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    i caught a dentist calling in ambien to different stores within the same chain for a patient, everyone filled it, my pharm manager called to ask for doc notes on why he was prescribing ambien for llong term use, ofc, the dentist was cursing and hung up on us lol

    and as for scopr of practice, at a busy store, most don't have the time to check what kind of MD someone is fo some blood pressure med or smth (lol), but it is easier to catch dentist vs md
     
  28. Screwtape

    Screwtape 7+ Year Member

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    Merely asking a related question on a thread related to my profession in which there seems to be no clear consensus...
     
  29. fancymylotus

    fancymylotus A Whole New World 10+ Year Member

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    And I'm not a dental student so not sure what that person was talking about.
     
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  30. confettiflyer

    confettiflyer Did you just say something? 10+ Year Member

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    Yeah, but that becomes a question of appropriate prescriber-patient relationship, independent of credentials.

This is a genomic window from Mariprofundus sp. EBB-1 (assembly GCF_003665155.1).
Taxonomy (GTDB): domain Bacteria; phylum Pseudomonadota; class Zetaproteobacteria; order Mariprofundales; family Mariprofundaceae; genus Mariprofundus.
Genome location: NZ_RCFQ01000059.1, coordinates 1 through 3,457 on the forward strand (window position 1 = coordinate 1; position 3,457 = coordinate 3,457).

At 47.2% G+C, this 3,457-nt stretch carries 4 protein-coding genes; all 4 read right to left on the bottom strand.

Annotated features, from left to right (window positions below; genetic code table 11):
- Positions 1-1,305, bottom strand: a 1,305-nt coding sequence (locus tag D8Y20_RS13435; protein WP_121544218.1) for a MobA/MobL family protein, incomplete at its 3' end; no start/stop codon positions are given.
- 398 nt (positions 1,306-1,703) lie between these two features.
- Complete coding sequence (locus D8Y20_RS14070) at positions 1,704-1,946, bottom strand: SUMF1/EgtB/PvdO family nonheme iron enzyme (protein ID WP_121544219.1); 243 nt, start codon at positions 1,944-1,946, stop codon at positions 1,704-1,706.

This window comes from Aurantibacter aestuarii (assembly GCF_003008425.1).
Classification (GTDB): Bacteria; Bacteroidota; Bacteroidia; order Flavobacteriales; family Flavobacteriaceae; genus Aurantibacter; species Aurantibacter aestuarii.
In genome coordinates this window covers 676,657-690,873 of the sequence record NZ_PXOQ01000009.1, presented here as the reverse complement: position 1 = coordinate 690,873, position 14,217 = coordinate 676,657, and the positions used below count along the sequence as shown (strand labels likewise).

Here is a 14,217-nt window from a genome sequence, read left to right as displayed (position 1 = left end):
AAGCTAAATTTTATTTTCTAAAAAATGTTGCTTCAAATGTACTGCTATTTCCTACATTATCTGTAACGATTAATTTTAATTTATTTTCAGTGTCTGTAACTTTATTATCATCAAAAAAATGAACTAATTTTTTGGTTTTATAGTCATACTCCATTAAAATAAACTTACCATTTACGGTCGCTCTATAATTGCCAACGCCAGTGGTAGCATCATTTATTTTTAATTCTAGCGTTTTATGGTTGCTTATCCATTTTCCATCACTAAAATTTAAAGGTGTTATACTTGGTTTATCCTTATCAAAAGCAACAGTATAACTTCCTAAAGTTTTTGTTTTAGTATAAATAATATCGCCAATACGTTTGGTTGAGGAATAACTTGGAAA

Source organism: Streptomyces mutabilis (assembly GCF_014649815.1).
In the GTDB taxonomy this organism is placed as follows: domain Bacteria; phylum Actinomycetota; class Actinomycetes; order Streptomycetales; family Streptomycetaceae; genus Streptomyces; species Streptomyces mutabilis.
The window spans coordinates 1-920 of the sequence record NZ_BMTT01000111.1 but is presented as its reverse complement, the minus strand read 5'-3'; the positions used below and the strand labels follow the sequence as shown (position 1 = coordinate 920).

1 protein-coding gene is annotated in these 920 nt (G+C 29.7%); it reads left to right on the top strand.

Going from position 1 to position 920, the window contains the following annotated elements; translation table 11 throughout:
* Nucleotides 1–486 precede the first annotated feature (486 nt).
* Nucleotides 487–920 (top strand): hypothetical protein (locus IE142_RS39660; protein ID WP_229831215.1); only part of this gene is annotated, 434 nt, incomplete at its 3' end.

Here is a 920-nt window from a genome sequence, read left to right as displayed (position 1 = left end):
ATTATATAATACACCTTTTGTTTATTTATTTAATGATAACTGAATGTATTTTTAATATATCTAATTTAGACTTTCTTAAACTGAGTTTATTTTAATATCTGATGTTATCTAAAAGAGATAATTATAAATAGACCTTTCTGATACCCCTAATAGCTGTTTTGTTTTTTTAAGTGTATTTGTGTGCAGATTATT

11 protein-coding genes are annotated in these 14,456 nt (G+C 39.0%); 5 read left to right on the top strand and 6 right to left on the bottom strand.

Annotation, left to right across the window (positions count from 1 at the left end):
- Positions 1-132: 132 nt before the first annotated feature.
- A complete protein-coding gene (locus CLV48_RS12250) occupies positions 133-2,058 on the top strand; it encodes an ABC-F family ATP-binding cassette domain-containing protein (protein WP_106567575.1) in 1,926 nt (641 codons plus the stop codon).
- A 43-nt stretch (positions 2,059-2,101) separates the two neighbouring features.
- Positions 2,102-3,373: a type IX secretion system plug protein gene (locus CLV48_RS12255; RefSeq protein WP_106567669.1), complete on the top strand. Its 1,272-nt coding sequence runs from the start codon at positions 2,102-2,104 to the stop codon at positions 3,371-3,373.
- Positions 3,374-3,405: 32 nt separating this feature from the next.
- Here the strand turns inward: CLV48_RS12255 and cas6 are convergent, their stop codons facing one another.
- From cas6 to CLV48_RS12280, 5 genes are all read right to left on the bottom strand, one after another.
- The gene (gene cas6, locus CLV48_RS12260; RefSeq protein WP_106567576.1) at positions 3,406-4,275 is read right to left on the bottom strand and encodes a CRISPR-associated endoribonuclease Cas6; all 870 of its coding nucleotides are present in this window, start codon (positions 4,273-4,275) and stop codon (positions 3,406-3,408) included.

31. NaOH

    NaOH IT'S PAAFEKTO! 7+ Year Member

    I saw a radiologist call in tramadol for a dog once.

    Surprisingly, it was appropriately dosed for a canine.
     
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  32. Digsbe

    Digsbe 5+ Year Member

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    Is that legal though? Technically isn't that practicing veterinary medicine?

    I remember a dentist calling in simvastatin once for a friend. The pharmacist called him about it and asked why and talked about monitoring and such and at the end they said "my friend was out of refills so I just called it in for them." Needless to say it wasn't filled.
     
  33. npage148

    npage148 Senior Member 10+ Year Member

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    No that's illegal for an md to prescribe for pets. I have trouble understanding how these scope of practice questions are so hard to grasp
     
  34. Digsbe

    Digsbe 5+ Year Member

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    That's what I thought. It falls under veterinary medicine which only vets can practice.
     
  35. Dred Pirate

    Dred Pirate 2+ Year Member

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    some scope of practice is obvious like this one.
    Some are fairly obvious - dentist prescribing acne meds
    Some are a grey area - if I ask my MD friend who completed an internal med residency, but is now a dermatologist to write me a script because I let my toprol xl run out? -getting to an iffy area.
     
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  36. npage148

    npage148 Senior Member 10+ Year Member